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This is the End

April 19, 2018 Leave a comment

We or I should say “the main educator” was going through our homeschool room cleaning out the room. I would venture to guess thousands of dollars worth of homeschool items were being reviewed and sorted as we began our decluttering of homeschool material. The numerous books, language courses, math texts, and science-related material were bringing back memories and the “Oh, I remember that, now. We never used it.” It was a culmination of over ten years homeschooling that we were cleaning out.

Our humble beginning began when a school teacher recommended ADHD drugs to my wife for use with my oldest son. The only knowledge I had of homeschoolers was some old 70s movie and a 60 minutes episode talking about those crazy people. Other than buying into the media’s version of who these people were, I never gave it a thought until I came home from Colorado and was told we were homeschooling. My response to my lovely wife was, “Okay.” She was persuasive in her own right, but the issue of drugs upset me. My family isn’t the first to encounter the standard school indoctrination issue. Also weighing on me was this same teacher telling me to NOT teach my son mathematics because he was “too far ahead of the class and needed to slow down.” Our parent-teacher meeting was not very friendly and I was not going to be bullied by a woman that is too lazy and hate teaching (Another story). In as kind of a way as I could, I told her where she could go and that I would continue to educate my son. He paid a price.

I must say that I was naive about homeschooling as I was told of unschooling and how you only teach a student for three hours which amounts to the same as a public school. My sons and I took a field trip on our first day of school together as I had no clue what to do. Thankfully, I had my wife who was organized and planned out the path we as a family would take.  I became the principal, Severus Snape, the evil headmaster, Mr. Wizard (Gotta go way back for that reference), and several other instructors. As Mr. Wizard indicates, they were all antagonists to my sons. My niche became the evaluator of the curriculum which meant I went to homeschool shows and talked with those selling items.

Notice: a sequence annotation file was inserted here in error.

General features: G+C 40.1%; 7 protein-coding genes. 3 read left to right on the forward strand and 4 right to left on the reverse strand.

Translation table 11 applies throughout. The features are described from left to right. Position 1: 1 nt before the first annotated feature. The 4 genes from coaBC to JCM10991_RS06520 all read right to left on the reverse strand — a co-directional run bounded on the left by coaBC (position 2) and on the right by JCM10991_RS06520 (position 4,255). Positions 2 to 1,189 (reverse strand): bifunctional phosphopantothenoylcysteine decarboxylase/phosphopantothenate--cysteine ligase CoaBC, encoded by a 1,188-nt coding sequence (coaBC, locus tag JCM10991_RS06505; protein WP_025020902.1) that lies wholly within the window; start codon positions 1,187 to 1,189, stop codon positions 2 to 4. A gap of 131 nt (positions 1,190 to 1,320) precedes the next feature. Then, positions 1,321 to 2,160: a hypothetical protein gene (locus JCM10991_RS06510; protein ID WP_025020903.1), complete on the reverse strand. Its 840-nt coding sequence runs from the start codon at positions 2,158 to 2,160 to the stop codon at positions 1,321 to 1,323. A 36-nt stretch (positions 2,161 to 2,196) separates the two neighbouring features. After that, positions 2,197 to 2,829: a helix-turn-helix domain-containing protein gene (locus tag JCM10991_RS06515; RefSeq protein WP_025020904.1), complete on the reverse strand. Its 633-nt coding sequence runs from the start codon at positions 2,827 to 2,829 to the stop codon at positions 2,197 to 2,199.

I learned quickly that most children do not do well teaching themselves, so you had to understand your child’s method of learning. Unfortunately for my family, my sons were different learner which meant different material at times. Science and math were my things, and you could sucker me with neat science experiments, however, I bought from established companies and not the Mom and Pop sellers. History was another area of expertise, but this did not translate well as my sons did not enjoy history. Go figure. They can’t be mine.

What developed in our family was a closeness where our education was year round and vacations were education oriented. We would go to a talk at the local historical society about a figure in history and then go visit relatives with the primary focus on visiting the site of the where the figure had an impact on history. It was also easier to go to a sporting event on a weeknight and get home late. My sons could sleep in.

It was not all wine and roses as my sons could be difficult. Think of being the husband arriving home to a frustrated spouse, obstinate son, and the thought that work was the better place. I never mastered the idea of what I was supposed to do when I came home. I got used to eating in a small place at the table surrounded by experiments and even the smells of unfinished dissections. Struggling with a stubborn child could be frustrating. We still find occasional notes in the math texts my oldest wrote about me. See where the Snape reference comes in?

We held a huge fear that we were not doing enough and were failing in our educating of our children. There was a constant question of our effectiveness even though all indications said otherwise. Even as my oldest come close to graduating from college this May, we won’t confirm a success until he is holding that degree. How could you brag about your child knowing that they will fail? Our children’s success was an affirmation of not only what we did but the fact we did the right thing.

As we went through the various curriculum in the room and reviewed the old posterboards, papers, and whatever else our children wrote on, smiles came out like a bloom after a Spring rain. We chuckled and remembered everything with fondness recognizing it was hard work but work worth doing. These items had served their purpose and some of them, hopefully, will help others as we decide what to sell and toss out. For me, the memories brought some sadness as I missed much of the experience while working.